It’s not only adults who were voting in the Grand Cities on Tuesday, Nov. 3. Students at Riverside Christian School in East Grand Forks also were voting -- in actual red-white-and-blue voting booths and with ballots they designed and created.

For this electorate, students handed out the ballots while other students dressed as Secret Service agents, complete with black suits and dark aviator glasses, solemnly stood guard at the voting booths, keeping a watchful eye on the voting process.

Election Day 2020 is the culmination of a seven-week course, called “Pathways to the Presidency,” led by middle school history teacher Louanne Zejdlik. She invited retired Col. Barbara Chine, who was stationed at Grand Forks Air Force Base, to give weekly talks to her classes at Riverside Christian School.

The information about voting and U.S. democracy that Chine shared with students made a lasting impression, Zejdlik said.

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It gave middle and high students more insight as they took a “deep dive” into the history of the U.S. election process -- from candidacy and party platforms to the logistics of the Electoral College and how it affects election outcomes.

They learned about qualifications necessary to run for the presidency, about primary caucuses and political conventions. They learned about the requirements necessary for residents to vote.

If students filled in two boxes for the same office, they learned, their vote was disqualified.

Students earned extra credit if they watched this fall’s presidential debates, Zejdlik said.

The middle school students, in grades six through eight, collaborated to design and build voting booths and authentic-looking ballots for all-school voting. Ballots for the youngest voters included candidates’ photos.

Voting booths were built for each elementary grade level and decorated with balloons and signage. Some featured tunnel-like crawl spaces where the children could nestle into a beanbag and fill out their ballots in private. The kindergarteners’ booth even included a slide the kids could slide down, as part of the voting experience.

“For the ‘littles,’ it makes it more fun,” Zejdlik said.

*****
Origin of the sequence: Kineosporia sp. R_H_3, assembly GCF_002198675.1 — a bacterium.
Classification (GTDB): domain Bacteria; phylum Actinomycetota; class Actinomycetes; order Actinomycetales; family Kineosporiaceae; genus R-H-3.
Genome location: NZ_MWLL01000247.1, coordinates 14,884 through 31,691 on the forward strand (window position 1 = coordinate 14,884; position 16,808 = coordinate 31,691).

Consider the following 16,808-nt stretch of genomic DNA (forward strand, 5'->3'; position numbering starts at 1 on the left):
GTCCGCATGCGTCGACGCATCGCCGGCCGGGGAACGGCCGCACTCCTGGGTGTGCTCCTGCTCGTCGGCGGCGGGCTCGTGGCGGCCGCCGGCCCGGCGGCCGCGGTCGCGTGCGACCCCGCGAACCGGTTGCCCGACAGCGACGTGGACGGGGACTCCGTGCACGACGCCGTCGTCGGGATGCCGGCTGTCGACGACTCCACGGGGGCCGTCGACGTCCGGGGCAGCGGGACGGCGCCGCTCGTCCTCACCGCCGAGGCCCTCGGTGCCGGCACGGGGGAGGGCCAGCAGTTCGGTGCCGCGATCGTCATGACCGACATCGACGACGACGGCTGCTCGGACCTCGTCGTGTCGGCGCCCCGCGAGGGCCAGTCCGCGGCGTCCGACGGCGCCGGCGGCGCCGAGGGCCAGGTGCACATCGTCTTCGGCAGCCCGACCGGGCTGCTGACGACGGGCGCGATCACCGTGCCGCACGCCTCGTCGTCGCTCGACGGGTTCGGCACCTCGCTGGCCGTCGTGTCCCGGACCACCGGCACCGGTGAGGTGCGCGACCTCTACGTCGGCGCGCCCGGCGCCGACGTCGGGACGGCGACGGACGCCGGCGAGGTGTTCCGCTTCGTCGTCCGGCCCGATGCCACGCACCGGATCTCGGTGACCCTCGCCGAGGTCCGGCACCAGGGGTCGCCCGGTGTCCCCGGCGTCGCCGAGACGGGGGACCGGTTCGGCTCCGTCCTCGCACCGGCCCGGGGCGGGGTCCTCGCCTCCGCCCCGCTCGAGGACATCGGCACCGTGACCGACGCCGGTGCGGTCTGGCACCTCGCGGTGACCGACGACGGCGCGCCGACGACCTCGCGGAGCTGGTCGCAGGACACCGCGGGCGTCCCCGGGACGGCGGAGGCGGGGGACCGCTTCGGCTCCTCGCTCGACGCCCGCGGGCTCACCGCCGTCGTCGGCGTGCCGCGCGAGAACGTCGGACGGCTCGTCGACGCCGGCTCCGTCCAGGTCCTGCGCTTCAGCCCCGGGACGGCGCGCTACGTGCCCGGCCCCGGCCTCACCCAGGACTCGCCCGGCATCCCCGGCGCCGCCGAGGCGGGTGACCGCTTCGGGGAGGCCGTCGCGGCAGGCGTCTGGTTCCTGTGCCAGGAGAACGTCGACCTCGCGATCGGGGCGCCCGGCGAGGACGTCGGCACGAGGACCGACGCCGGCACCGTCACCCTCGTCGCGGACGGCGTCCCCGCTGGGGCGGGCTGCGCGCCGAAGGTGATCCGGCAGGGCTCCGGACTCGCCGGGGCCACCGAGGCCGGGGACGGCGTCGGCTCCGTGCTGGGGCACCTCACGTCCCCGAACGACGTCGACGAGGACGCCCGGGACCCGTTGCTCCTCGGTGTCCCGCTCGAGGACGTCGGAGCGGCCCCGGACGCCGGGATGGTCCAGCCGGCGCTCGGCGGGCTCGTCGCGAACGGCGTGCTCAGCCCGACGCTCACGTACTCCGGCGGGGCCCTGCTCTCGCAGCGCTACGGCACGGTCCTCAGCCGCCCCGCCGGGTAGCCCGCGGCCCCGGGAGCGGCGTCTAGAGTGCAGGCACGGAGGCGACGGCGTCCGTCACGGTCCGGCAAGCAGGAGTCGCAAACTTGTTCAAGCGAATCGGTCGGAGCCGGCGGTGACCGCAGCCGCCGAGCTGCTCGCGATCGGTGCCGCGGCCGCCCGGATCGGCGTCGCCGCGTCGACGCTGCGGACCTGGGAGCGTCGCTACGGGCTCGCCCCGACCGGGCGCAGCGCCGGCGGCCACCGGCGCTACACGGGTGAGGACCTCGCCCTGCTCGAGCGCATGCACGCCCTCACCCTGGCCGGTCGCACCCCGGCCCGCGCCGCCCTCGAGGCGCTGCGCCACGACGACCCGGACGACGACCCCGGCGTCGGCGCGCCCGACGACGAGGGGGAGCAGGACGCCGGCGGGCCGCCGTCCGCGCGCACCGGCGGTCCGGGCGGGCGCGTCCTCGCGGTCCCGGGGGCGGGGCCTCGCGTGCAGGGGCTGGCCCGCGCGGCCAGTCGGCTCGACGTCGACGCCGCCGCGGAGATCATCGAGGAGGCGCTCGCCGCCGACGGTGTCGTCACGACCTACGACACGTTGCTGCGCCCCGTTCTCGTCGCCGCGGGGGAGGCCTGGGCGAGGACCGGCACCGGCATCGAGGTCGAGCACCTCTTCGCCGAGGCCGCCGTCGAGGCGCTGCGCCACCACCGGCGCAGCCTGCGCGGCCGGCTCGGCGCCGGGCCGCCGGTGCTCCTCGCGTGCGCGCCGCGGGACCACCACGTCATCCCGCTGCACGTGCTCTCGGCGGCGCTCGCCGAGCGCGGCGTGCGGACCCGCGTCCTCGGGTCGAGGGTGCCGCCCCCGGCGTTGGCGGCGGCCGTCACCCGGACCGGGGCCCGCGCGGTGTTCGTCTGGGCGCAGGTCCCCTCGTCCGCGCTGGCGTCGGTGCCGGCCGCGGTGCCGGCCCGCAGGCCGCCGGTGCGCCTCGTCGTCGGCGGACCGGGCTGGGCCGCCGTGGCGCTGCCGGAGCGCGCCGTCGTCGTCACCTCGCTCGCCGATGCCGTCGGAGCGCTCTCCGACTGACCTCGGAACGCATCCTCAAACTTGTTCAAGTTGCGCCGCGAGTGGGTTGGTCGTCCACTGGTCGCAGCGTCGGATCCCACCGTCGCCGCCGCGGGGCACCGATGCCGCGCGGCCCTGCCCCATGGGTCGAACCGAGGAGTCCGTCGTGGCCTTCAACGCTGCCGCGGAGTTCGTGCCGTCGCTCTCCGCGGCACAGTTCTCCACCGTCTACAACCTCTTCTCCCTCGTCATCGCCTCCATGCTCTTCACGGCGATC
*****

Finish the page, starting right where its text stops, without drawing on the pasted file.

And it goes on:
They designed “I voted” stickers to hand out, along with a treat, to classmates after voting.

The older students also created age-appropriate PowerPoint presentations about the voting process that they presented to the elementary school students, according to Zejdlik, who described their presentations as “amazing.”

Students’ reaction to the “Pathways to the Presidency” course has been uniformly positive, Zejdlik said.

“They’re over the top," said Zejdlik, adding that some students told her they’ve even explained to their parents on how the Electoral College functions.

“I’m sure they know more than I do now about the Electoral College,” Principal Cindy Waind quipped.

During the course of the project, no particular candidate or political viewpoint was advocated for, Zejdlik said. And students were discouraged from trying to sway each other; they were encouraged to talk with their parents about differing perspectives.

The students “really embraced” this project, said Valerie Fulcher, marketing and events coordinator for the school. “They took it seriously.”

“Students are our future,” Zejdlik said. “If they understand the (voting) process, it’s better for them.”

Unlike the actual election, results of the voluntary voting at Riverside Christian School, with an enrollment of 173, were readily available at the end of the school day.

A total of 137 votes were cast at the school, she said.

“Our students voted 120 for Trump, and 17 voted for Biden," she said.